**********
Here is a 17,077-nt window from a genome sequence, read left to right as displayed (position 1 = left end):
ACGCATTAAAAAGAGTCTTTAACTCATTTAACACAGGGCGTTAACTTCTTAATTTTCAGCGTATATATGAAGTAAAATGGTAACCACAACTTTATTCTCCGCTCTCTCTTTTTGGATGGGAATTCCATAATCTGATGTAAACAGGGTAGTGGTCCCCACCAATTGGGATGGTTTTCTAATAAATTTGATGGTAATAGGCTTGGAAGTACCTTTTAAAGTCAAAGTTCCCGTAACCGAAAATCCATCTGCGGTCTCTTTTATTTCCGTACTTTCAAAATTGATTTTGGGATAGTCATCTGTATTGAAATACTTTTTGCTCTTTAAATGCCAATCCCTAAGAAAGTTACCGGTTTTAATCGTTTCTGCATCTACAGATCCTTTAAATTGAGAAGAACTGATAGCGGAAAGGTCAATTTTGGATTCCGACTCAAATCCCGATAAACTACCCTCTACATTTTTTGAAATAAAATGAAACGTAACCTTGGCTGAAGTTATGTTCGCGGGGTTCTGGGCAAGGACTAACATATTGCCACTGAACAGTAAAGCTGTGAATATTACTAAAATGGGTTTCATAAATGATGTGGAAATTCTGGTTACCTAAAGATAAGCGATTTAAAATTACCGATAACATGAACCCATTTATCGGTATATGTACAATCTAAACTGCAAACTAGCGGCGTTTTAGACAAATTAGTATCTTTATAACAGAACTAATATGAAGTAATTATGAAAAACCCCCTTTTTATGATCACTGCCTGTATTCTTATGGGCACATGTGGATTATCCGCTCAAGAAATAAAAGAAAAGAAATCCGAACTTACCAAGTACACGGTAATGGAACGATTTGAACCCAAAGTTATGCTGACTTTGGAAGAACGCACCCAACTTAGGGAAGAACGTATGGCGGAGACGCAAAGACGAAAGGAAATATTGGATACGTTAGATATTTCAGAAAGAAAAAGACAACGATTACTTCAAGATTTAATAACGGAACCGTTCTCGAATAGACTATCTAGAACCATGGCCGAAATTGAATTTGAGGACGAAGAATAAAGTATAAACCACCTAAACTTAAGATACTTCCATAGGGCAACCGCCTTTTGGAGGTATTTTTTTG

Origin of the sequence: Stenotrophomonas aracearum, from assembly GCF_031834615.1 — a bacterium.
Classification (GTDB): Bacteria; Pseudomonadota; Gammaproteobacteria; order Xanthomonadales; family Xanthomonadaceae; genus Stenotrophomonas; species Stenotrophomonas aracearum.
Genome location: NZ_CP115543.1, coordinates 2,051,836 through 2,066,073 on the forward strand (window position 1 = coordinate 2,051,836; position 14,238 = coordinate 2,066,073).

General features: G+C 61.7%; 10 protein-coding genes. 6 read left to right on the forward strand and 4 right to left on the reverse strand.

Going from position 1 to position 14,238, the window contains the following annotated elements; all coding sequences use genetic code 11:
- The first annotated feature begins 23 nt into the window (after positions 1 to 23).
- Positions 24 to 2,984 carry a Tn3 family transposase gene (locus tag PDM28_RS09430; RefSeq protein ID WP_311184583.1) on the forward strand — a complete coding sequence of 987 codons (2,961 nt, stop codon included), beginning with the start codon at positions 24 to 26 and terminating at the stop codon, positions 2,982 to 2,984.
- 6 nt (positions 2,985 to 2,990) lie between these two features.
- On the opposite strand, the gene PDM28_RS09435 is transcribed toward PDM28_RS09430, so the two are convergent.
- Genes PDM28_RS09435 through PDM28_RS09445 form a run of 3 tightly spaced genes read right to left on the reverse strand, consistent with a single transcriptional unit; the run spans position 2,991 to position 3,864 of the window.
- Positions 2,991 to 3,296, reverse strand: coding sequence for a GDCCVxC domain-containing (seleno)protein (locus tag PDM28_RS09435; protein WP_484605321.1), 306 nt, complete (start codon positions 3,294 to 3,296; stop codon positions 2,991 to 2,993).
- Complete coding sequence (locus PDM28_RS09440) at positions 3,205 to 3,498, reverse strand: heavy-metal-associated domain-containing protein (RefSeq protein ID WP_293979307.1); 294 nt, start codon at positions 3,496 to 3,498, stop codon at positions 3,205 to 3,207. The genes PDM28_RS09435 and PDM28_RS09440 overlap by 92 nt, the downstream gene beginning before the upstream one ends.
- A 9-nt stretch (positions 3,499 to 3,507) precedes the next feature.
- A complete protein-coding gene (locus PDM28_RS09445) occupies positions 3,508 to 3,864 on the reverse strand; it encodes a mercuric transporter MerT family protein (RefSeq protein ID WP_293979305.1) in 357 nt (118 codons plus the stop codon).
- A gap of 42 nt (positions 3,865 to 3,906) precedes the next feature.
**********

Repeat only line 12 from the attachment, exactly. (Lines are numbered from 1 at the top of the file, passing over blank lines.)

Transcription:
- Genes PDM28_RS09435 through PDM28_RS09445 form a run of 3 tightly spaced genes read right to left on the reverse strand, consistent with a single transcriptional unit; the run spans position 2,991 to position 3,864 of the window.